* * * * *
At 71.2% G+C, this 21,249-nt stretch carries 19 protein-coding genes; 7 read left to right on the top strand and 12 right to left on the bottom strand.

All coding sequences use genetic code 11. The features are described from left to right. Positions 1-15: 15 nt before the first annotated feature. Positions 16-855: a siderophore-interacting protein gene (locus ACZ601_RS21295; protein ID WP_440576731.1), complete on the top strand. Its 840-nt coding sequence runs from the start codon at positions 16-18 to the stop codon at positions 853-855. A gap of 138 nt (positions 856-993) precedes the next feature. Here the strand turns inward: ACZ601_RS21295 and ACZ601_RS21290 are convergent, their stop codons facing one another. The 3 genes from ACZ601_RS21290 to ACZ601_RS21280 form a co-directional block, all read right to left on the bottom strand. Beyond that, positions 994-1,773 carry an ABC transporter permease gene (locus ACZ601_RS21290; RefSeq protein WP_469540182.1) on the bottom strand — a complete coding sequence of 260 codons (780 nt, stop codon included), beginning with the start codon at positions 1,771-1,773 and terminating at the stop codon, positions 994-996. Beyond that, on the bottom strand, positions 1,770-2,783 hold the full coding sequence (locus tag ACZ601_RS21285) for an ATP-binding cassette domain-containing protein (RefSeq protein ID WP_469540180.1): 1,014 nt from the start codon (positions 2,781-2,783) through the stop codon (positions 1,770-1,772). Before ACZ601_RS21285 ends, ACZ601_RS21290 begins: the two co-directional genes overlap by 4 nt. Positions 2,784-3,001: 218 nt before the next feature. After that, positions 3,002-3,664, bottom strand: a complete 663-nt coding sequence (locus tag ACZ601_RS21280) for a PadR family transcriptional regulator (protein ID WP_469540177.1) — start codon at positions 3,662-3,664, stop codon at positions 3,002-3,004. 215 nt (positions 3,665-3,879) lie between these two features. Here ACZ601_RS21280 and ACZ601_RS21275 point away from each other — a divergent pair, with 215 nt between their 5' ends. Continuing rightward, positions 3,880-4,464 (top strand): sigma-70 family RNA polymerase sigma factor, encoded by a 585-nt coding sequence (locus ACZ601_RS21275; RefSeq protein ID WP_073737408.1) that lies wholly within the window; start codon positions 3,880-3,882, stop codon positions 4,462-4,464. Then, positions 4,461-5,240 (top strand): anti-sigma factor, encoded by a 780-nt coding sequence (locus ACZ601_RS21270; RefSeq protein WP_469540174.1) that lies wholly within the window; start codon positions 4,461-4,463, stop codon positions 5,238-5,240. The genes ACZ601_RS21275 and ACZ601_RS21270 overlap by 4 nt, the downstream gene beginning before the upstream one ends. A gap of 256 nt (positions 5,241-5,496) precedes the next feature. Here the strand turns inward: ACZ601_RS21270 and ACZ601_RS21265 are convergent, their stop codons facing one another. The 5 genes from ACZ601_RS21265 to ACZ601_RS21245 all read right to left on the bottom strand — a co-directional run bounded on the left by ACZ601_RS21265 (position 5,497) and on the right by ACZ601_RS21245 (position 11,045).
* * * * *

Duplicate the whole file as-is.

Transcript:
At 71.2% G+C, this 21,249-nt stretch carries 19 protein-coding genes; 7 read left to right on the top strand and 12 right to left on the bottom strand.

All coding sequences use genetic code 11. The features are described from left to right. Positions 1-15: 15 nt before the first annotated feature. Positions 16-855: a siderophore-interacting protein gene (locus ACZ601_RS21295; protein ID WP_440576731.1), complete on the top strand. Its 840-nt coding sequence runs from the start codon at positions 16-18 to the stop codon at positions 853-855. A gap of 138 nt (positions 856-993) precedes the next feature. Here the strand turns inward: ACZ601_RS21295 and ACZ601_RS21290 are convergent, their stop codons facing one another. The 3 genes from ACZ601_RS21290 to ACZ601_RS21280 form a co-directional block, all read right to left on the bottom strand. Beyond that, positions 994-1,773 carry an ABC transporter permease gene (locus ACZ601_RS21290; RefSeq protein WP_469540182.1) on the bottom strand — a complete coding sequence of 260 codons (780 nt, stop codon included), beginning with the start codon at positions 1,771-1,773 and terminating at the stop codon, positions 994-996. Beyond that, on the bottom strand, positions 1,770-2,783 hold the full coding sequence (locus tag ACZ601_RS21285) for an ATP-binding cassette domain-containing protein (RefSeq protein ID WP_469540180.1): 1,014 nt from the start codon (positions 2,781-2,783) through the stop codon (positions 1,770-1,772). Before ACZ601_RS21285 ends, ACZ601_RS21290 begins: the two co-directional genes overlap by 4 nt. Positions 2,784-3,001: 218 nt before the next feature. After that, positions 3,002-3,664, bottom strand: a complete 663-nt coding sequence (locus tag ACZ601_RS21280) for a PadR family transcriptional regulator (protein ID WP_469540177.1) — start codon at positions 3,662-3,664, stop codon at positions 3,002-3,004. 215 nt (positions 3,665-3,879) lie between these two features. Here ACZ601_RS21280 and ACZ601_RS21275 point away from each other — a divergent pair, with 215 nt between their 5' ends. Continuing rightward, positions 3,880-4,464 (top strand): sigma-70 family RNA polymerase sigma factor, encoded by a 585-nt coding sequence (locus ACZ601_RS21275; RefSeq protein ID WP_073737408.1) that lies wholly within the window; start codon positions 3,880-3,882, stop codon positions 4,462-4,464. Then, positions 4,461-5,240 (top strand): anti-sigma factor, encoded by a 780-nt coding sequence (locus ACZ601_RS21270; RefSeq protein WP_469540174.1) that lies wholly within the window; start codon positions 4,461-4,463, stop codon positions 5,238-5,240. The genes ACZ601_RS21275 and ACZ601_RS21270 overlap by 4 nt, the downstream gene beginning before the upstream one ends. A gap of 256 nt (positions 5,241-5,496) precedes the next feature. Here the strand turns inward: ACZ601_RS21270 and ACZ601_RS21265 are convergent, their stop codons facing one another. The 5 genes from ACZ601_RS21265 to ACZ601_RS21245 all read right to left on the bottom strand — a co-directional run bounded on the left by ACZ601_RS21265 (position 5,497) and on the right by ACZ601_RS21245 (position 11,045).